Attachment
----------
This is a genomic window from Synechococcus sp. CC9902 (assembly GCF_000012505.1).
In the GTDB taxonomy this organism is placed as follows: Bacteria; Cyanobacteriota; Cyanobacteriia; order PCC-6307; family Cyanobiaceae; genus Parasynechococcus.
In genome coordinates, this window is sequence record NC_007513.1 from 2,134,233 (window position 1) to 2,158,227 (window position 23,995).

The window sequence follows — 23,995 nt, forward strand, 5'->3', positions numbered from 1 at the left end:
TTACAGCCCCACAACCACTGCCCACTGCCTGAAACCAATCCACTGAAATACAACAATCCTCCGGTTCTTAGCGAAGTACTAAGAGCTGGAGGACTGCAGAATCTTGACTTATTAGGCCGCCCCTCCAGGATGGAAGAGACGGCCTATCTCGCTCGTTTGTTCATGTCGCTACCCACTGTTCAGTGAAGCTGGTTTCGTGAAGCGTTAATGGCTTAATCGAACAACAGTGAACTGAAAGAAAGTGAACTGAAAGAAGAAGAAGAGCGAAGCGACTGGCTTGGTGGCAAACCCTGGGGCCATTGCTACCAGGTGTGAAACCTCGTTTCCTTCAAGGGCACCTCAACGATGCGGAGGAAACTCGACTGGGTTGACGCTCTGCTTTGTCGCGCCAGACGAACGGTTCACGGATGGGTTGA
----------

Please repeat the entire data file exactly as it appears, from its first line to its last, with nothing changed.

This is a genomic window from Synechococcus sp. CC9902 (assembly GCF_000012505.1).
In the GTDB taxonomy this organism is placed as follows: Bacteria; Cyanobacteriota; Cyanobacteriia; order PCC-6307; family Cyanobiaceae; genus Parasynechococcus.
In genome coordinates, this window is sequence record NC_007513.1 from 2,134,233 (window position 1) to 2,158,227 (window position 23,995).

The window sequence follows — 23,995 nt, forward strand, 5'->3', positions numbered from 1 at the left end:
TTACAGCCCCACAACCACTGCCCACTGCCTGAAACCAATCCACTGAAATACAACAATCCTCCGGTTCTTAGCGAAGTACTAAGAGCTGGAGGACTGCAGAATCTTGACTTATTAGGCCGCCCCTCCAGGATGGAAGAGACGGCCTATCTCGCTCGTTTGTTCATGTCGCTACCCACTGTTCAGTGAAGCTGGTTTCGTGAAGCGTTAATGGCTTAATCGAACAACAGTGAACTGAAAGAAAGTGAACTGAAAGAAGAAGAAGAGCGAAGCGACTGGCTTGGTGGCAAACCCTGGGGCCATTGCTACCAGGTGTGAAACCTCGTTTCCTTCAAGGGCACCTCAACGATGCGGAGGAAACTCGACTGGGTTGACGCTCTGCTTTGTCGCGCCAGACGAACGGTTCACGGATGGGTTGA